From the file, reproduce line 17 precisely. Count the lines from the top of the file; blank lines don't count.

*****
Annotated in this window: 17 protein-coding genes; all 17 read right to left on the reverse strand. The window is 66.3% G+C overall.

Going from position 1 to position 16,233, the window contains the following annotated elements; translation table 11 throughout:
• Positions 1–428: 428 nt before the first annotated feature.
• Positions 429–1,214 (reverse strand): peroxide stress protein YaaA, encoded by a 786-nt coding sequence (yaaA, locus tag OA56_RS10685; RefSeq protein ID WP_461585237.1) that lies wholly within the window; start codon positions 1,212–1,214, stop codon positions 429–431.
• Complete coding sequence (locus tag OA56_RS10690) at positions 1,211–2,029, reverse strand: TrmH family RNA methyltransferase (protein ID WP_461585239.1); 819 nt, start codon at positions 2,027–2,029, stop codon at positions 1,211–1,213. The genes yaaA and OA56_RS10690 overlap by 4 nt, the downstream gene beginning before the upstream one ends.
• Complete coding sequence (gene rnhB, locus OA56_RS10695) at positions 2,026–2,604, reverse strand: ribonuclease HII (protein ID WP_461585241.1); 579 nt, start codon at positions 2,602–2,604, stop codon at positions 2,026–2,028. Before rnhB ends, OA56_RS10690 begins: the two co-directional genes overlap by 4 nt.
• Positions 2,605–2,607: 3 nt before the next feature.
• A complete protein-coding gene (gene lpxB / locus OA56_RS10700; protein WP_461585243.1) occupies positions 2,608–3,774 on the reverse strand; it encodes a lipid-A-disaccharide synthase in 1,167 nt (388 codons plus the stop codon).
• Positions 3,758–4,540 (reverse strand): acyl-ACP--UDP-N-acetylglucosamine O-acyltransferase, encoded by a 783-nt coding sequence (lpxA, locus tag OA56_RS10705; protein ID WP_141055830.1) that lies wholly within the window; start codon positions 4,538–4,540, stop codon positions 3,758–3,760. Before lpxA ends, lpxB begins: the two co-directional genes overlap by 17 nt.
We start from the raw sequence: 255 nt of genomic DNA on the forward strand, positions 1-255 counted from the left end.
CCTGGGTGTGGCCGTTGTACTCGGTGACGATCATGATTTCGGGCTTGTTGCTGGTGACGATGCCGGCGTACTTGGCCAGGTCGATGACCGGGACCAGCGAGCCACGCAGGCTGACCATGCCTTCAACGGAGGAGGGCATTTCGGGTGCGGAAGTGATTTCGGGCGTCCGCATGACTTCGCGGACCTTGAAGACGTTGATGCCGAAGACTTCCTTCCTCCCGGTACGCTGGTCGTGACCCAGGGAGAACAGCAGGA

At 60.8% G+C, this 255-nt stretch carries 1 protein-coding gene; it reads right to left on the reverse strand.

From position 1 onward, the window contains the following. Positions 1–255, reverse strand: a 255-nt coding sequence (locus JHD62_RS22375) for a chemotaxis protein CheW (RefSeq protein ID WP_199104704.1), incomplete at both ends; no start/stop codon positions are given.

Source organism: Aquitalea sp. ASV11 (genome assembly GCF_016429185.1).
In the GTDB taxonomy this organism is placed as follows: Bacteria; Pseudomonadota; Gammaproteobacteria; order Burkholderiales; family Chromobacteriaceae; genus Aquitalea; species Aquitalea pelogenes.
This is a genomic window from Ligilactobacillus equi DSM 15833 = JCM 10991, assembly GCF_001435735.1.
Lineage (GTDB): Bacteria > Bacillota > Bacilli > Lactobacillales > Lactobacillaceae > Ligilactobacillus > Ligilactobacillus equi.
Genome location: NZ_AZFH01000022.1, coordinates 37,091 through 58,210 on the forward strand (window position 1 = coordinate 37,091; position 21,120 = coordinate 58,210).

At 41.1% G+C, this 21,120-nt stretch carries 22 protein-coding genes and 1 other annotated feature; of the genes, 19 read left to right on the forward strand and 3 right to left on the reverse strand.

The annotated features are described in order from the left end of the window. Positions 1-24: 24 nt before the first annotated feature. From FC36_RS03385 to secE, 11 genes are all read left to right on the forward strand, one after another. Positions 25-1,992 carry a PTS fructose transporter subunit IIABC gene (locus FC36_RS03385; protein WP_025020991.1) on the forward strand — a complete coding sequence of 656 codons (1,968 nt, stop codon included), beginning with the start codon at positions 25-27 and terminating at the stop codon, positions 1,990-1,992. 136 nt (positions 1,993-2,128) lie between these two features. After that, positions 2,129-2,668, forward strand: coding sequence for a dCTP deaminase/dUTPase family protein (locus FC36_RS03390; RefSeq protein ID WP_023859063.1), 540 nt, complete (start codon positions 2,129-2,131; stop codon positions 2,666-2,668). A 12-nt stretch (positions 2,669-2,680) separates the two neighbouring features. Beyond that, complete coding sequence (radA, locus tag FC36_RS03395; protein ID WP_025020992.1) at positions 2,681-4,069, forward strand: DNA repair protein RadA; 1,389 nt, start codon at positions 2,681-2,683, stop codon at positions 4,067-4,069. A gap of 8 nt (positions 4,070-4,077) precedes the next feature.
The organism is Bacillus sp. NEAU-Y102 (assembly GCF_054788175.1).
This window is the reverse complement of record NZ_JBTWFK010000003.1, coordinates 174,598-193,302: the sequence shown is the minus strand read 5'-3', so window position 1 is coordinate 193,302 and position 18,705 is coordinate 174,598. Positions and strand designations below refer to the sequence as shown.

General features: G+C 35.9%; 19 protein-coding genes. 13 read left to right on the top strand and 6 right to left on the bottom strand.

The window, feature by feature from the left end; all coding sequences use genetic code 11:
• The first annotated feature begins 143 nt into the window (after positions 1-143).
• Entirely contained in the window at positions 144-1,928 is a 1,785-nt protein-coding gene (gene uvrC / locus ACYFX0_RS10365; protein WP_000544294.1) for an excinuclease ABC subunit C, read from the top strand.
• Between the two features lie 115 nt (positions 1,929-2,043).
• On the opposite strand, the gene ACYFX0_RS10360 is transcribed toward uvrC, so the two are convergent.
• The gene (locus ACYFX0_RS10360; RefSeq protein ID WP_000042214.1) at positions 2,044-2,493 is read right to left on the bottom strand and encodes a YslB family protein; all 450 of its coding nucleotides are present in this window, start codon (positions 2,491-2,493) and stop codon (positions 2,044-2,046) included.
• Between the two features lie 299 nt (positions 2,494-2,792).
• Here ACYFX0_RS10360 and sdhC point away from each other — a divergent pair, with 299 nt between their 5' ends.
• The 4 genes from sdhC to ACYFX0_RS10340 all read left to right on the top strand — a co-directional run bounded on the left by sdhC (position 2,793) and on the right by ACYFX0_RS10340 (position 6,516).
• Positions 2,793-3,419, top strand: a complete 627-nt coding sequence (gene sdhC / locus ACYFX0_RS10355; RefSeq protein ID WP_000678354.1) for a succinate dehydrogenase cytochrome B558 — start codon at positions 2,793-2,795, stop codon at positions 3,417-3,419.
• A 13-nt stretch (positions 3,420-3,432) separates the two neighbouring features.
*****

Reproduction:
Lineage (GTDB): Bacteria > Bacillota > Bacilli > Lactobacillales > Lactobacillaceae > Ligilactobacillus > Ligilactobacillus equi.